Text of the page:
Elon Musk has appointed himself CEO of Twitter and dissolved its board of directors, it was revealed in a company filing on Monday, as Twitter employees brace for extensive layoffs under a new restructuring that could target up to a quarter of staff.
The Washington Post reported on Monday that Musk’s team has been discussing letting go of 25% of the company’s workforce in a first round of layoffs.
The reported layoffs come as the tech billionaire overhauls the company after buying it for $44bn last week. Celebrity lawyer Alex Spiro, a longtime Musk legal representative, led the conversations about the impending job cuts, according to the report.
Upon buying Twitter last week, Musk moved quickly to seize control, firing top Twitter executives including chief executive Parag Agrawal, finance chief Ned Segal and legal affairs and policy chief Vijaya Gadde.
Musk has also fired Twitter’s board of directors and appointed himself as the board’s sole member, it was revealed on Monday in a company filing with the Securities and Exchange Commission. Musk later said in a tweet that the dissolution of the board was “just temporary”.
Musk previously changed his Twitter bio to “Chief Twit”, alluding to his new role.
Twitter did not immediately respond to a request for comment. The company had more than 7,000 employees at the end of 2021, according to a regulatory filing, and a quarter of the headcount amounts to nearly 2,000 employees.
Reports that Musk planned to cut significant parts of the social media company’s workforce have been swirling for weeks. The Washington Post earlier reported Musk told prospective investors he planned to eliminate nearly 75% of Twitter’s staff in an effort to pay down the debt burden that has grown substantially since the start of his acquisition.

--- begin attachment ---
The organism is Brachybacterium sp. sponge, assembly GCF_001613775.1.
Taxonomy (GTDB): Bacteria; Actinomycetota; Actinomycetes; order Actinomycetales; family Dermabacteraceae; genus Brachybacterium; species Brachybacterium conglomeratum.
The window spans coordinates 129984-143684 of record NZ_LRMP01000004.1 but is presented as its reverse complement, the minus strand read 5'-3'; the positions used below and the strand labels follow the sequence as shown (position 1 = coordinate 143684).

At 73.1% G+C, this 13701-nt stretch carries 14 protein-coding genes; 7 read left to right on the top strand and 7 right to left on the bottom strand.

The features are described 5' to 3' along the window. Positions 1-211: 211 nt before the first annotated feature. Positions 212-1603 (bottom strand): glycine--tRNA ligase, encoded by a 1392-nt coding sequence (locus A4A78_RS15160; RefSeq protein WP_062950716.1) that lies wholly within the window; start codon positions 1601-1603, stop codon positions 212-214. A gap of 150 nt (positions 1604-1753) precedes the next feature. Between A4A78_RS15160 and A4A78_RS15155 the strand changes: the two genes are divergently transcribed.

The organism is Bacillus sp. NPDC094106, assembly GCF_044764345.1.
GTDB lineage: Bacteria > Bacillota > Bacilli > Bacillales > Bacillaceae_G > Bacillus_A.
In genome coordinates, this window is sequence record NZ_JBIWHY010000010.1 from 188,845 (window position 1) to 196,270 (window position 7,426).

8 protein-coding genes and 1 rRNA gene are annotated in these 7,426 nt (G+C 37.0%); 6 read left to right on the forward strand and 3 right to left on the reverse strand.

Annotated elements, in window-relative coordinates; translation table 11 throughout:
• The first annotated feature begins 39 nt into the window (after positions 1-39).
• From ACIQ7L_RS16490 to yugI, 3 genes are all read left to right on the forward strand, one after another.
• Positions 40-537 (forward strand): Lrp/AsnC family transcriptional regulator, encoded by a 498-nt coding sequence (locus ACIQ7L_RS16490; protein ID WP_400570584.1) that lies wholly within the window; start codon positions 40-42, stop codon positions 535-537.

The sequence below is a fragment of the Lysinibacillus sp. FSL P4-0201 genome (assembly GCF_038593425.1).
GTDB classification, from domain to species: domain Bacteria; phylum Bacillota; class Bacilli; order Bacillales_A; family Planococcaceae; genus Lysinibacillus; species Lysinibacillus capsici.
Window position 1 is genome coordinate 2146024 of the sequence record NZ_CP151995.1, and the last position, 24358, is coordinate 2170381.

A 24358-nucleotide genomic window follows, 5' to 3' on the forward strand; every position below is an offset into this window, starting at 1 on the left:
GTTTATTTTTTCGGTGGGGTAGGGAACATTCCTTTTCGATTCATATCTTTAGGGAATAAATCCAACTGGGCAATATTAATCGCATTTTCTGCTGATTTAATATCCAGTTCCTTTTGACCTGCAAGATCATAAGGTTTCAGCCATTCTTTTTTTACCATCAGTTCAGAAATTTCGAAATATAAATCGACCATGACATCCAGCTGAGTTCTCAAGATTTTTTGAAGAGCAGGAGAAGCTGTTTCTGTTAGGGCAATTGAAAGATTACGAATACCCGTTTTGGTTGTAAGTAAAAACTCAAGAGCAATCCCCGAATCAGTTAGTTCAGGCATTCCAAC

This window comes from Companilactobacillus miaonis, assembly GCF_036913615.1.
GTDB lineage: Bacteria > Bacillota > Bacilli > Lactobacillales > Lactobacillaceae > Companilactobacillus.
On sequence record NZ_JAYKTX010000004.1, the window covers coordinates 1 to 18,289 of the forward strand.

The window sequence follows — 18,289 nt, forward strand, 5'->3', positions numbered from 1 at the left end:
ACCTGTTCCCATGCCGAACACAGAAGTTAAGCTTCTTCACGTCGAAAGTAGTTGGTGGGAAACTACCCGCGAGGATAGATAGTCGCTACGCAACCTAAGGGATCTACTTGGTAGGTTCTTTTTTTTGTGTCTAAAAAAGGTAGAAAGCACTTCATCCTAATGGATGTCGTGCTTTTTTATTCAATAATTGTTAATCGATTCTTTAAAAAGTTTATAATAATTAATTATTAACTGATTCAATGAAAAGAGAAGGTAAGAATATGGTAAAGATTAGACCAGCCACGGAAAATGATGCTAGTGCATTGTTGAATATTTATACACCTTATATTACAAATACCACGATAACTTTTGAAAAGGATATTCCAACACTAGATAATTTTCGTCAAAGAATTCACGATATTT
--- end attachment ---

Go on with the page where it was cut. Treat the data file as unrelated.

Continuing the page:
Musk later denied those claims, telling employees he would not cut such a large portion of the staff.
The New York Times reported on Saturday that Musk has ordered job cuts across the company, with some teams to be trimmed more than others and that layoffs would take place before 1 November, when employees were scheduled to receive stock grants as part of their compensation. “This is false,” Musk tweeted in response to the story.
Even before Musk began his quest to purchase Twitter in April of this year, the company had faced economic struggles and by July had “significantly slowed hiring” amid a wider economic downturn in the tech industry. The company was anticipated to lay off around 25% of its staff regardless of the Musk takeover.
An air of uncertainty has surrounded Twitter and its staff since Musk began his battle with the company earlier this year, offering to buy it before attempting to walk away from the deal over allegations Twitter understated the number of bot and spam accounts on its platform. Musk ultimately decided to go through with the deal, making the purchase official last week and immediately starting his overhaul of the company.
The drama around Musk’s acquisition of Twitter has fostered low morale at the company, leading employees to quit in droves in recent months. The rumors have created concern about the impact of mass layoffs on day-to-day operations at Twitter, including security and safety capabilities.